Identifying bodies of Argentine soldiers from a war 36 years ago

Americas Now

A dispute over who rules the Falkland-Malvinas Islands led to war in 1982. And the remains of more than a 120 soldiers have been a mystery – until now.

For decades, the bodies have laid in a cemetery in the Malvinas Islands, known to the British as the Falkland Islands. They were Argentine soldiers who died in the war between Great Britain and Argentina.

With no means to identify the bodies when the conflict ended, they were buried by a British army captain. Their tomb read — Argentine Soldier, Known only to God.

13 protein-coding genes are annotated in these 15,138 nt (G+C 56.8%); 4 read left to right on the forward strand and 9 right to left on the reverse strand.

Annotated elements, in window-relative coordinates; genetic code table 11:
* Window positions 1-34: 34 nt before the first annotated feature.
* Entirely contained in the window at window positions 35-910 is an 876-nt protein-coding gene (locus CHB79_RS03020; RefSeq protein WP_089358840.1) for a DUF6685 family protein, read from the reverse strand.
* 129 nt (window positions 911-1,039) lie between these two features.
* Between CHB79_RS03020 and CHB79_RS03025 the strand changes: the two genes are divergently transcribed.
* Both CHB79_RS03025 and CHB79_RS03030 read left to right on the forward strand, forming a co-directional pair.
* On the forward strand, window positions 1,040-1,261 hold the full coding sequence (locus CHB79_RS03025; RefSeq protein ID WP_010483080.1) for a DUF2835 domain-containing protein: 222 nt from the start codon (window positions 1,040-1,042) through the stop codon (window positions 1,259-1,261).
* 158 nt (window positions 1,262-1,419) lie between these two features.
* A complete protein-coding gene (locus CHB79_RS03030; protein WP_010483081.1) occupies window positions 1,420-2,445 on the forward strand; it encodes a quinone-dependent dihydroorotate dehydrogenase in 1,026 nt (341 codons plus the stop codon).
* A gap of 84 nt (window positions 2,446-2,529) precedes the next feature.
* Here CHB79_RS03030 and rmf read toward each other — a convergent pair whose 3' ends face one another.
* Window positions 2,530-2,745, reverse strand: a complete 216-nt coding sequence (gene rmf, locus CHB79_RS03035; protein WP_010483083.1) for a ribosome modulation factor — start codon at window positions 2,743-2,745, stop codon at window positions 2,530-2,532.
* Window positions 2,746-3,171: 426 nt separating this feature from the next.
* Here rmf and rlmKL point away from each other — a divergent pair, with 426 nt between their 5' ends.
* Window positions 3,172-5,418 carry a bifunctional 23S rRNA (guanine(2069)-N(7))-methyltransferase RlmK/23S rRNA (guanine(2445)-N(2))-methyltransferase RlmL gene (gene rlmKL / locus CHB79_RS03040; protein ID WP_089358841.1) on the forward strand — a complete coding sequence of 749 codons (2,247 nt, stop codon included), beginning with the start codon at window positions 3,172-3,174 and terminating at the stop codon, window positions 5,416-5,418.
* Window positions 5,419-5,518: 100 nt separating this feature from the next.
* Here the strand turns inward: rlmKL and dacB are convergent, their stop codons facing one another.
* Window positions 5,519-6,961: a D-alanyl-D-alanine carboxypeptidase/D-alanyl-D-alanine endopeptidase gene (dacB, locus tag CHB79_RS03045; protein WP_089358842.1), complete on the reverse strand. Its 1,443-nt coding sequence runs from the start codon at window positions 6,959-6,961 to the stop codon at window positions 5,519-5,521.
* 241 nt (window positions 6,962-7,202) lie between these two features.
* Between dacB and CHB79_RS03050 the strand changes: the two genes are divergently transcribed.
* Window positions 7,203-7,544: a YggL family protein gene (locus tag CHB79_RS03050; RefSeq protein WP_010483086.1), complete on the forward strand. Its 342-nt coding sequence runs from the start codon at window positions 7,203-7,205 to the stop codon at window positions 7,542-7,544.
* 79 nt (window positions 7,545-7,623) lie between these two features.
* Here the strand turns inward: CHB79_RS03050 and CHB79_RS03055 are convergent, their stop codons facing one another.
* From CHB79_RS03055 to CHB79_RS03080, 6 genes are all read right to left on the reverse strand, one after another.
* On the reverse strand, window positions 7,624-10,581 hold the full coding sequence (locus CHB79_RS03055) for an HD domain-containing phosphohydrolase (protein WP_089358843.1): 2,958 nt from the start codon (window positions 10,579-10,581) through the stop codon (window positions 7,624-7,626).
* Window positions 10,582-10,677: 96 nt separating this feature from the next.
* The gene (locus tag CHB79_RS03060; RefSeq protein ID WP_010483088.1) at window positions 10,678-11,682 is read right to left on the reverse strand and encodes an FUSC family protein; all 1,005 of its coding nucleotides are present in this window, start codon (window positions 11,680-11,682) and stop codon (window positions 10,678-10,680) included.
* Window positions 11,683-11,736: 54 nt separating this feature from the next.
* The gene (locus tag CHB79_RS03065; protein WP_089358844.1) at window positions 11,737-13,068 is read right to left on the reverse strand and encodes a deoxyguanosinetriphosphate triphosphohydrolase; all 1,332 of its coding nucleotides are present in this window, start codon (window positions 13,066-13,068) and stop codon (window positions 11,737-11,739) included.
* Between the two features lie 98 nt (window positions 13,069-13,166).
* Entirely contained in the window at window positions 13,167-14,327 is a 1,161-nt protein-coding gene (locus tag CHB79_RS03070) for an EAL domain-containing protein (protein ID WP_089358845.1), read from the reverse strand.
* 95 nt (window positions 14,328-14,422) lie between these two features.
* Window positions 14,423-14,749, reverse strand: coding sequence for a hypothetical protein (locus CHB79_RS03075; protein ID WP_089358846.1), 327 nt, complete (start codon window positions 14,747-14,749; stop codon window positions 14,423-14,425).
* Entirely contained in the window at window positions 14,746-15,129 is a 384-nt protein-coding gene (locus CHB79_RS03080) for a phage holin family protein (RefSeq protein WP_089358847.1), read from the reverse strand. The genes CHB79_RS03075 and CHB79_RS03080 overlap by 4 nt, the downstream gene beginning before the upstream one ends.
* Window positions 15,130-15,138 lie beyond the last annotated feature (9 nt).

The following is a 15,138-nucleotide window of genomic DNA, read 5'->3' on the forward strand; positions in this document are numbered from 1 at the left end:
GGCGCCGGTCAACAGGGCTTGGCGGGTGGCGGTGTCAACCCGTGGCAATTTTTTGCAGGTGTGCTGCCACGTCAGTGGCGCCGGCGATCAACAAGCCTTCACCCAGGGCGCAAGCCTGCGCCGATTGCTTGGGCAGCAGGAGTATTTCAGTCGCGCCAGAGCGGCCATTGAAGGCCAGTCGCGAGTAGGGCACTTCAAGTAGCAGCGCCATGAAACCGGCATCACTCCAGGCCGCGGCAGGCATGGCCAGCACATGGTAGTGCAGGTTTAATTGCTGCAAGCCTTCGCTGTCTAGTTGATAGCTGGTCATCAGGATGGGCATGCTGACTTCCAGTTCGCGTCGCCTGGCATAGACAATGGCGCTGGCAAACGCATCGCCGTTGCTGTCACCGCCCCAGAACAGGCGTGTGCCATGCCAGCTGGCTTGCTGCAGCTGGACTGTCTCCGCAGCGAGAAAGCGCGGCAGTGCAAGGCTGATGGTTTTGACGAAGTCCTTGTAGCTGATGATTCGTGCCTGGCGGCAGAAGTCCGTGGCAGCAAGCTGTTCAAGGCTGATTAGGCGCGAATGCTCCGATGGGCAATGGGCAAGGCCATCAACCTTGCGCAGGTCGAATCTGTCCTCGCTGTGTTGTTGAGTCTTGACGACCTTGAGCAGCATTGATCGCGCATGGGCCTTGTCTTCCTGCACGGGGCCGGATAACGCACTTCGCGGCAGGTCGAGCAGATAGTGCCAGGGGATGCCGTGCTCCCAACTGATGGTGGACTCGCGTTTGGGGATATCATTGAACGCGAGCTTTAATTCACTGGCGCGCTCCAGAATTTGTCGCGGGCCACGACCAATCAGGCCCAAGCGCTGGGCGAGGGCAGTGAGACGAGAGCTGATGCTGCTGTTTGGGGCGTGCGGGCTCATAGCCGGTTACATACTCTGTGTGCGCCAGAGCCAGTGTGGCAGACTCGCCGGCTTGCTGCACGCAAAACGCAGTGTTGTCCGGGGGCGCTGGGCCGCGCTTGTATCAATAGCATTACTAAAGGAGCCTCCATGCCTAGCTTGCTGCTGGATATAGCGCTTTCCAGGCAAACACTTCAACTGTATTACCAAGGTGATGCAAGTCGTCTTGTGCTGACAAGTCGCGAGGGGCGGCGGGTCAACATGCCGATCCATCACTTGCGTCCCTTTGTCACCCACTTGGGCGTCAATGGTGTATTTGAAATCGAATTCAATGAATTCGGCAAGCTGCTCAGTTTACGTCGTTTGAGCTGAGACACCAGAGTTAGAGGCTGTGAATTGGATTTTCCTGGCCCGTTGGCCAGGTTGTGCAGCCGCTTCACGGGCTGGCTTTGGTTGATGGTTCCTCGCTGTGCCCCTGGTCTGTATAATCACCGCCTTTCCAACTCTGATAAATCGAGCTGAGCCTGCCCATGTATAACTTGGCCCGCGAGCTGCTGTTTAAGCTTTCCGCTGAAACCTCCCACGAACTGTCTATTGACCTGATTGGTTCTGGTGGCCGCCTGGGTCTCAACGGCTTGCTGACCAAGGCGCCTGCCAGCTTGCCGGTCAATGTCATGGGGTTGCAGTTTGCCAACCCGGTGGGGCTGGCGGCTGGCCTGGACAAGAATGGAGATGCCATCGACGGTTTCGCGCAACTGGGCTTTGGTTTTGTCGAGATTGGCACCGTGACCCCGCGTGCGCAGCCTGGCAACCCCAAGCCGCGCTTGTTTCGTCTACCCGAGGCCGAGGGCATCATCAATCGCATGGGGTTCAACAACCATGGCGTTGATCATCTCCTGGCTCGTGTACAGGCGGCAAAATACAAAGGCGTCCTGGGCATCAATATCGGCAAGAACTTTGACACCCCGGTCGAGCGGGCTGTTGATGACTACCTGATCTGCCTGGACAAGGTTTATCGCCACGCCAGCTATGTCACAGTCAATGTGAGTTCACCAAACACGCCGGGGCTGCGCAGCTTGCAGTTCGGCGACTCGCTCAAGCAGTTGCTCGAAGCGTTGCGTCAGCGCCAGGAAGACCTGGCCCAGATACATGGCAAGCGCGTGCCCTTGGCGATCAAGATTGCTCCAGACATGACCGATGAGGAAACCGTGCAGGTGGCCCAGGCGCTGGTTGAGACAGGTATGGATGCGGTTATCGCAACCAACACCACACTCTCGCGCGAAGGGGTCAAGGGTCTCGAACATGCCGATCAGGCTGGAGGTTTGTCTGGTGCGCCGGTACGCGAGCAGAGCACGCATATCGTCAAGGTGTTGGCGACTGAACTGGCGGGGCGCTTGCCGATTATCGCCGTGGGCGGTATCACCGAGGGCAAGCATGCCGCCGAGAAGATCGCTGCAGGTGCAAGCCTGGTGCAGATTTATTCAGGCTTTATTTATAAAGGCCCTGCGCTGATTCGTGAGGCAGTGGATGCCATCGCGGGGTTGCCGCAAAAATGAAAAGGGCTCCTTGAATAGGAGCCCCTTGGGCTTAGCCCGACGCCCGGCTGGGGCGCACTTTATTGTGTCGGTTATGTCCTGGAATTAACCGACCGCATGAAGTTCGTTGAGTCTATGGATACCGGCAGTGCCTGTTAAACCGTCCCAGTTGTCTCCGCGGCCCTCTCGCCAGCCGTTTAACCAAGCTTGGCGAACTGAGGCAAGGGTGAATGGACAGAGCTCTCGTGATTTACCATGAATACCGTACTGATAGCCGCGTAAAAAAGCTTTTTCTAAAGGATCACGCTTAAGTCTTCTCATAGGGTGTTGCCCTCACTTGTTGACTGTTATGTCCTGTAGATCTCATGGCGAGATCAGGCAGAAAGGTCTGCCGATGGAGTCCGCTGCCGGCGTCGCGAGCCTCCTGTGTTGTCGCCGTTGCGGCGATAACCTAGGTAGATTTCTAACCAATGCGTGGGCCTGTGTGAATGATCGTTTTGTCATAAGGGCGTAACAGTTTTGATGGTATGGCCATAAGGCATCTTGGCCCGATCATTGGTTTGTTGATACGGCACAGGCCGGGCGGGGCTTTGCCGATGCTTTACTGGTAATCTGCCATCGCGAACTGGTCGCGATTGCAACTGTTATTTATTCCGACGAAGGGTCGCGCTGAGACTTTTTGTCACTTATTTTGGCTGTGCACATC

Tension remains over sovereignty of the Islands. But in 2016 both sides agreed to allow the Red Cross to help identify the soldiers. After a long process, 88 families traveled to the Islands to finally put a name on the graves.

As Correspondent Joel Richards reports, the process has brought a sense of closure to many Argentine families.

For those living on the Islands the cemetery is a constant reminder of the dispute over sovereignty of the region.